Süleyman died at the siege of Szigeth in Hungary in 1566 at the age of 72. His successor Selim (‘the Sot’) the son of the ambitious senior wife Roxolana, was no warrior and reflected the decline in the personal qualities of the Sultans. As they declined, the viziers became more powerful, but their practice of selling offices to the highest bidder led to a huge decline in the quality of the Empire’s administrators. The timariot was also changing as land was not distributed not for prowess in battle but at the whim of the provincial governors. The janissaries had been given permission to marry by Süleyman and they were now demanding that their sons be allowed to join the corps.

In 1570 the Turks attacked Cyprus and took Nicosia. The Venetian government appealed for help to Don John of Austria, Philip II’s half-brother.

In May 1571 a Holy League was formed of Spain, the papacy and Venice, but before a fleet could be got ready to sail, Famagosta had fallen. The Venetian defender Marc’ Antonio Bragadin was cruelly put to death. His skin is preserved in the church of San Giovanni e Paolo in Venice.

In October, the combined Venetian, Spanish and papal fleet defeated the Turkish fleet under Ali Pasha at Lepanto on 7 October in the Gulf of Patras in Greece. It shattered the myth of Ottoman invincibility at sea, and ended the 'Golden Age' of the Ottoman Empire.
‘The fleet of the divinely guided Empire encountered the fleet of the wretched infidels and the will of Allah turned the other way.’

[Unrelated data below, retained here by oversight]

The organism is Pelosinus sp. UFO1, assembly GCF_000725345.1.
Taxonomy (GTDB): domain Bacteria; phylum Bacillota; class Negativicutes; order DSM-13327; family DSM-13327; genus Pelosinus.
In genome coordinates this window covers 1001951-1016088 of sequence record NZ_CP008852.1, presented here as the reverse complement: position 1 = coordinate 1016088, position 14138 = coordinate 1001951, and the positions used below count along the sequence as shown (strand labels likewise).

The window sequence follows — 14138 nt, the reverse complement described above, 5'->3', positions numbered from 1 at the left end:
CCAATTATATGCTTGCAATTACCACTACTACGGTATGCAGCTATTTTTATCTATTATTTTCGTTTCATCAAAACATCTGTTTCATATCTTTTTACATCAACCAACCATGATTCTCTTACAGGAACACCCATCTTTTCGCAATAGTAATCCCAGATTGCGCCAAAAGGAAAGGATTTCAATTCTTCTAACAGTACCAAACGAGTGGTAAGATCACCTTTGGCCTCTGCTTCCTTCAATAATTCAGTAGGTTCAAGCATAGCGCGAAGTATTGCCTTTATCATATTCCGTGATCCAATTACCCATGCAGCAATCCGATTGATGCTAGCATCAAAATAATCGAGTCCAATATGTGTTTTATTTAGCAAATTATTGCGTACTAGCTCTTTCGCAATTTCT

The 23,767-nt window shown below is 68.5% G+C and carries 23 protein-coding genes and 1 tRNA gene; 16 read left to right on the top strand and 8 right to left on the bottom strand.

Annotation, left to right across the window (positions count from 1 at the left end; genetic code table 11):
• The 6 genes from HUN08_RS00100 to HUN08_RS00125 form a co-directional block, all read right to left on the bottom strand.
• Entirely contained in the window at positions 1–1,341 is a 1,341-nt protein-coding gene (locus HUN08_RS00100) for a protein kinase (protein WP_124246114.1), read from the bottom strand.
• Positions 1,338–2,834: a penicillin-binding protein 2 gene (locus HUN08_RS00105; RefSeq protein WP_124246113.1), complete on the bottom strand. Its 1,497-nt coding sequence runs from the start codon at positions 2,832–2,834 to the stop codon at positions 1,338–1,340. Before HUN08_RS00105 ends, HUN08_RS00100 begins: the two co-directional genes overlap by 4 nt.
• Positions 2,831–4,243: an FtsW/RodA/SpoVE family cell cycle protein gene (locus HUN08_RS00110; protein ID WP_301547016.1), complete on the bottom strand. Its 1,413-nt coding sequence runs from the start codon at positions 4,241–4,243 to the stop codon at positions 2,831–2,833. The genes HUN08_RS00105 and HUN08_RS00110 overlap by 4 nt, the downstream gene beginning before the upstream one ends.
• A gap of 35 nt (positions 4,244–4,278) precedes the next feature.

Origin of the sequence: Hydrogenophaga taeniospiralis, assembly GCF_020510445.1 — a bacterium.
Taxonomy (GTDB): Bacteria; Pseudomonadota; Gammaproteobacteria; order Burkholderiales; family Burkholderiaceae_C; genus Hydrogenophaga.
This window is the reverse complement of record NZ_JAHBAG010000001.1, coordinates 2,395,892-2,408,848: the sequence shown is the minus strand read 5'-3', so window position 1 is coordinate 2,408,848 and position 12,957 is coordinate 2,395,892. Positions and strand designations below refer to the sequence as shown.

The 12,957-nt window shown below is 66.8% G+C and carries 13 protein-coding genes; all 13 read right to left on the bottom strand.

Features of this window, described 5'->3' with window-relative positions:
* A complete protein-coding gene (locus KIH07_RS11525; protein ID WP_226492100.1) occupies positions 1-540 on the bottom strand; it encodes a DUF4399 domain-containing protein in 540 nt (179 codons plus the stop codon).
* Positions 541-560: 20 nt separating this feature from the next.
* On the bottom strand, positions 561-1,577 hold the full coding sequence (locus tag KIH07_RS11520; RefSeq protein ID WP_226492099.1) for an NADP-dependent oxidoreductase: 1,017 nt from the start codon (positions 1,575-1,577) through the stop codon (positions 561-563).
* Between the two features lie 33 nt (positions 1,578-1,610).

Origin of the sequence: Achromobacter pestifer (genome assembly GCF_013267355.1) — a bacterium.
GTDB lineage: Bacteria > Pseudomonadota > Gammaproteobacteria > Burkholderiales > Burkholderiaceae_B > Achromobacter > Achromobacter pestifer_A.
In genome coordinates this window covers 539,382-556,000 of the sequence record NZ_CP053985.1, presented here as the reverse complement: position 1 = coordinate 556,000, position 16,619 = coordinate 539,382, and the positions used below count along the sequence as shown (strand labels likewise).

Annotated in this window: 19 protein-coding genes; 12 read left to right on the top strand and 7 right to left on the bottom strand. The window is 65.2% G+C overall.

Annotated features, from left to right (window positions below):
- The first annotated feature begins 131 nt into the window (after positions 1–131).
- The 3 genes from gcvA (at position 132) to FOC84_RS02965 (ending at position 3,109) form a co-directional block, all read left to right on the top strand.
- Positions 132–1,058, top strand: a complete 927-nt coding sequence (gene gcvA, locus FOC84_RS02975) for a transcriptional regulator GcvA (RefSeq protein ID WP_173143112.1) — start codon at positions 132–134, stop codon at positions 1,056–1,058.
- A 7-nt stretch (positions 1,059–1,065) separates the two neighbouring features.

In Ottoman histories this is known as the ‘rout’. The Turks never again risked a naval confrontation with Christendom on such a scale.

For G.K. Chesterton's rousing and very politically incorrect poem, Lepanto (1915), see here.

However, the importance of Lepanto should not be exaggerated. The Venetians were forced to recognize the loss of Cyprus and to pay an indemnity of 300,000 ducats. In 1573 Venice withdrew from the Holy League, and the Turks assembled an even greater fleet off Tunis and captured the city in the following year. In 1581 Philip II and Selim made a truce – a recognition that both sides faced serious problems: Philip was dealing with the Netherlands revolt and Selim with Persia.

The Ottomans were to remain a threat until the late 17th century. They laid siege to Vienna as late as 1683.

Sunday, 1 February 2009

Science and Islam